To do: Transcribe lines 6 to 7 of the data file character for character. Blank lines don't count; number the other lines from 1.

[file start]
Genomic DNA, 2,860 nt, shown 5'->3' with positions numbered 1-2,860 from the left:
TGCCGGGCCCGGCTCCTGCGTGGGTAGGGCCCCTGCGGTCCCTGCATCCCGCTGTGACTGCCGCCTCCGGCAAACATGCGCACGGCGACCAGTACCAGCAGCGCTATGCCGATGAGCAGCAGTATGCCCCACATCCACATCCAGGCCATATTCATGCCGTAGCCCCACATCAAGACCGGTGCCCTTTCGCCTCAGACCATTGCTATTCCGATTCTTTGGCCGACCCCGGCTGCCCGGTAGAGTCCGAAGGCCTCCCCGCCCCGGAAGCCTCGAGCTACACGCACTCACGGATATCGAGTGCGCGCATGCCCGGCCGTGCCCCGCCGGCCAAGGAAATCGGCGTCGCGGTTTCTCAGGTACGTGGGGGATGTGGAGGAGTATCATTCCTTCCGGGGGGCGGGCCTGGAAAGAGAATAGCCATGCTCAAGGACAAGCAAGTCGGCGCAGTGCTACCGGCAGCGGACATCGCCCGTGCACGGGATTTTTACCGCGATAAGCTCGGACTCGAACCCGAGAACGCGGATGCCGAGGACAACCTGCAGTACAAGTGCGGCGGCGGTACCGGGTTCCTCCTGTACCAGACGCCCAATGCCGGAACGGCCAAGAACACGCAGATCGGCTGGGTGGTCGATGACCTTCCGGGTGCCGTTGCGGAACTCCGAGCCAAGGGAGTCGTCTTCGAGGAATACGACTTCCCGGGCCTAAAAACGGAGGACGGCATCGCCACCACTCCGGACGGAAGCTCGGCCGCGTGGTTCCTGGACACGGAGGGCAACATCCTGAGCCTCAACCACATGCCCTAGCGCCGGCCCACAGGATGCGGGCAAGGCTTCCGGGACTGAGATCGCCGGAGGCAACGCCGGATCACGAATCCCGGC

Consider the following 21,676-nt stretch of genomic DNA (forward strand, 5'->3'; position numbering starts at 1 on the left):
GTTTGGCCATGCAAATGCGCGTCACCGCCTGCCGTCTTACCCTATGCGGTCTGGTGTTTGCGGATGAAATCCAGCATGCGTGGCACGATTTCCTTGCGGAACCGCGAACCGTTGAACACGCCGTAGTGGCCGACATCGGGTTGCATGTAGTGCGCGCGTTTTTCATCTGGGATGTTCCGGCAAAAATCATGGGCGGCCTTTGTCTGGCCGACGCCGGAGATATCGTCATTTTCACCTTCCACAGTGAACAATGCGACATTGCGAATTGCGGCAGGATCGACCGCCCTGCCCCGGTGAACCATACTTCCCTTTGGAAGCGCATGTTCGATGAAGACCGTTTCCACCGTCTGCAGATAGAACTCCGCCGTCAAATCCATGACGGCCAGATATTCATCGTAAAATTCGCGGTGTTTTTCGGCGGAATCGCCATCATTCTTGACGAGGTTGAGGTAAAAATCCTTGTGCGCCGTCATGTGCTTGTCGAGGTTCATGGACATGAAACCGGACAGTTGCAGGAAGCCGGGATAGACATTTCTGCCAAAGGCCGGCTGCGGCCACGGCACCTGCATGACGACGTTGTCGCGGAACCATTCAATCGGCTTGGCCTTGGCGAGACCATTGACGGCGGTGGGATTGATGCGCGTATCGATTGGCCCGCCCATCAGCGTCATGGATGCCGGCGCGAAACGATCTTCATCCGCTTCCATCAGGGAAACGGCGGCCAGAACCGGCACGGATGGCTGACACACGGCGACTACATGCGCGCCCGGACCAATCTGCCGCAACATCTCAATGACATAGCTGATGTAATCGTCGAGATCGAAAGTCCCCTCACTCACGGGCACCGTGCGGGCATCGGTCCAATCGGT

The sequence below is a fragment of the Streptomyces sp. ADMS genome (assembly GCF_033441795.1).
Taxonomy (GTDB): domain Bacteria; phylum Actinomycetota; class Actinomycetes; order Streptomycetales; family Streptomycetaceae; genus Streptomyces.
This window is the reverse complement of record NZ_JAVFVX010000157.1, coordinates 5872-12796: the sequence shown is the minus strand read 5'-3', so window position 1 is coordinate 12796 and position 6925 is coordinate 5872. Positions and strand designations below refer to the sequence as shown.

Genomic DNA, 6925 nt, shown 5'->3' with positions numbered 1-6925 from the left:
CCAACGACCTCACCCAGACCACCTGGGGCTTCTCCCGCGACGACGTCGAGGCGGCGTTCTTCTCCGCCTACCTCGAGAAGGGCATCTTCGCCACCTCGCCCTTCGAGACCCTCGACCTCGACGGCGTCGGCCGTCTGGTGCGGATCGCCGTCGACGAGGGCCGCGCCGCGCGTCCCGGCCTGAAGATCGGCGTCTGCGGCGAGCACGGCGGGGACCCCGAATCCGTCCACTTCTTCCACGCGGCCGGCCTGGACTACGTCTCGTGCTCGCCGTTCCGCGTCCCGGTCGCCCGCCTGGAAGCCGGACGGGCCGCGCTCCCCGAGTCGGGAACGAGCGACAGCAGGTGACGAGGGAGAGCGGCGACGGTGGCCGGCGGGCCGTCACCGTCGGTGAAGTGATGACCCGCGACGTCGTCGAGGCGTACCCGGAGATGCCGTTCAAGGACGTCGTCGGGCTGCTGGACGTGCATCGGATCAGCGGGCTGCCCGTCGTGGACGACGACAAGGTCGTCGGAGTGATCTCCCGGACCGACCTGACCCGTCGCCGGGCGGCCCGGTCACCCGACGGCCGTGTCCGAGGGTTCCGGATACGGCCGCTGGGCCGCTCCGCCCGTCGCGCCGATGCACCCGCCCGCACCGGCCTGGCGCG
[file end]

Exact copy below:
Taxonomy (GTDB): domain Bacteria; phylum Actinomycetota; class Actinomycetes; order Streptomycetales; family Streptomycetaceae; genus Streptomyces.
This window is the reverse complement of record NZ_JAVFVX010000157.1, coordinates 5872-12796: the sequence shown is the minus strand read 5'-3', so window position 1 is coordinate 12796 and position 6925 is coordinate 5872. Positions and strand designations below refer to the sequence as shown.